Tuesday, April 2, 2013

NW Texas Storm Chase 04/01/2013

I (Gene) left home for a solo chase to the SE TX Panhandle/NW TX area at around 2:00 pm CDT.  My expectations were not all that high, since the tornado risk was low-end.  However, I expected some picturesque supercell action, and I was not disappointed.

While on the way to my target area near Childress,TX I noted some non-severe convection developing in the Turkey, TX area as well as a storm that exploded quickly on radar near Happy, TX, about an hour's drive to the W.  Given that the Happy storm was showing strong supercellular structure by the time I arrived on target at 3:45 CDT, I briefly considered heading toward it, but then elected to remain in the Childress area when the storm to the NW began to organize went severe.  (Obviously, I kicked myself later, since it is possible I might have made it to the Silverton area in time to see the "Caprock Magic" tornado.)

After briefly viewing the approaching storm from a position NW of Childress, I traveled through town and set up along US 287 a couple of miles ESE and waited for the storm to come to me, which took a while since it was moving at only 10-15 mph initially.

As it neared, a large, lowered area came into view through the rain.  This feature was reported by another chaser as strongly rotating. Thinking back, it was probably at this point that the storm's tornadic potential was the greatest.

View to the W from ESE of Childress along US 287 at 4:56 CDT:

The rain eventually engulfed the updraft base and I moved on down the road a few miles as the storm began to re-organize a new inflow area, although the bases were quite a bit higher this time around.

View to the WSW from about 6-7 m ESE of Childress at 5:16 CDT:

As rotating rain-curtains appeared under the updraft base, a small funnel was briefly visible in the rather high-based wall cloud.  The inflow area, however, was quickly undercut by cold outflow.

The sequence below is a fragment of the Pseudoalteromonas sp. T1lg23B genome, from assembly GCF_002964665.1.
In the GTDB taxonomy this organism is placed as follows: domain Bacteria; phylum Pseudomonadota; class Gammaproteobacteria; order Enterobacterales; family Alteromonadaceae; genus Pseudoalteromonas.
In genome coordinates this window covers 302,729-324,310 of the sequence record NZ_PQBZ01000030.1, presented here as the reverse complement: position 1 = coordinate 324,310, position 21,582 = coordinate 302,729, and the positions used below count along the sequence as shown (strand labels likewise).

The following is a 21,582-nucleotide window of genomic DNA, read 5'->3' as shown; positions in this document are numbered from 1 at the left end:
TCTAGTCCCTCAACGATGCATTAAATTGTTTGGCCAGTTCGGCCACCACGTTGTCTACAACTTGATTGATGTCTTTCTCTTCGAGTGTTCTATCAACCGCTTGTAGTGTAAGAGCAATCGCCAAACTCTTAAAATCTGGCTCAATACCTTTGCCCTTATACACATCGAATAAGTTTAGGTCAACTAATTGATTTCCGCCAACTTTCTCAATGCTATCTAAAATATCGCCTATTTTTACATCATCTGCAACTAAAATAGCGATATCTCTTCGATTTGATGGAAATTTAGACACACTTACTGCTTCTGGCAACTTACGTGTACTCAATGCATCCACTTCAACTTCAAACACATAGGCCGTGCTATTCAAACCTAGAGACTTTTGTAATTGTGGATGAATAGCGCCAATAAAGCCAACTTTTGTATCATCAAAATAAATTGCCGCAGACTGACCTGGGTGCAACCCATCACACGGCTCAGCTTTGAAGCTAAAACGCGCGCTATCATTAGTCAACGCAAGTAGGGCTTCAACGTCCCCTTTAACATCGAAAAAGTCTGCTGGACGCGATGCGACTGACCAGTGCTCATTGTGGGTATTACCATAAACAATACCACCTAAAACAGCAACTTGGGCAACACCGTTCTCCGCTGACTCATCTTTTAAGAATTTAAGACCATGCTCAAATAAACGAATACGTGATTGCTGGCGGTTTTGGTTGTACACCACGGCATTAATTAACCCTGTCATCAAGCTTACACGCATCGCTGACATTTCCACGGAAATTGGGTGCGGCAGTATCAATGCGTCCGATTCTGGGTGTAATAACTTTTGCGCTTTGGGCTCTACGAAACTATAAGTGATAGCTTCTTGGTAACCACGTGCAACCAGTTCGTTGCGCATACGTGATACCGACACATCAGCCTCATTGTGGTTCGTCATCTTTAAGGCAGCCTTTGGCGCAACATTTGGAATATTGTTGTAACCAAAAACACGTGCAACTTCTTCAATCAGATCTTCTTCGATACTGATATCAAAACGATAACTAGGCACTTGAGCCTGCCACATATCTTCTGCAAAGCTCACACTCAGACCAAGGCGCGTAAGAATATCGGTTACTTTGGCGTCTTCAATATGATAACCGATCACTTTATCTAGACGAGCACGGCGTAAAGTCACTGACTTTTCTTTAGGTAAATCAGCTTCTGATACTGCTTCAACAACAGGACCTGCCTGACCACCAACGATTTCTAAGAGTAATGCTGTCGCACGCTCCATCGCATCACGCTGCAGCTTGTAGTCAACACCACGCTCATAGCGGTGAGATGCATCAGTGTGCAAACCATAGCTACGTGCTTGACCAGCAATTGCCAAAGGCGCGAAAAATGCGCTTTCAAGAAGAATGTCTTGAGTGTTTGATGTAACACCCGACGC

Same position.  Small funnel at 5:20 CDT:

As this feature was undercut by storm outflow, I moved down the road and set up at various positions just beyond the town of Quanah.  With each re-organization, the cloud bases seem to retreat higher and each attempt was undercut rather quickly.  Although the tornado threat had faded almost completely, the storm put on quite a show in terms of beauty, so I was not disappointed by any means.

View from ESE of Quanah at 5:53 CDT:

As the storm neared Chillicothe, it was obviously weakening and getting increasingly disorganized, so I elected to head for the supercell that was approaching the Crowell area from the WNW.  Eventually reaching Crowell, I headed S toward Truscott and Benjamin on SR 6.  At a couple of points the visibility on the road was near zero because the storm was ingesting so much dust.  Nearing Truscott and shortly before the storm began to gust out, I observed a wall-cloudish feature to the W with an incredibly long inflow tail.  Radar indicated some rotation with this feature.

View to the W near Truscott at 7:17 CDT:

As the storm gusted out there were several decent gustnadoes.  These were not easy to photograph as the light was rather low.  The storm was also incredibly electrified, which is visible in the video of the gustnado 

Two views of a well-developed gustnado N of Benjamin at 7:29 CDT:

Passing through Benjamin and heading E toward Seymour, I paused for a couple more views of the storm and then called the chase and returned home.

for the WXtreme Chase Team

Chase Data:
Solo Chase by Eugene Thieszen
Miles: 435
Tornadoes: 0

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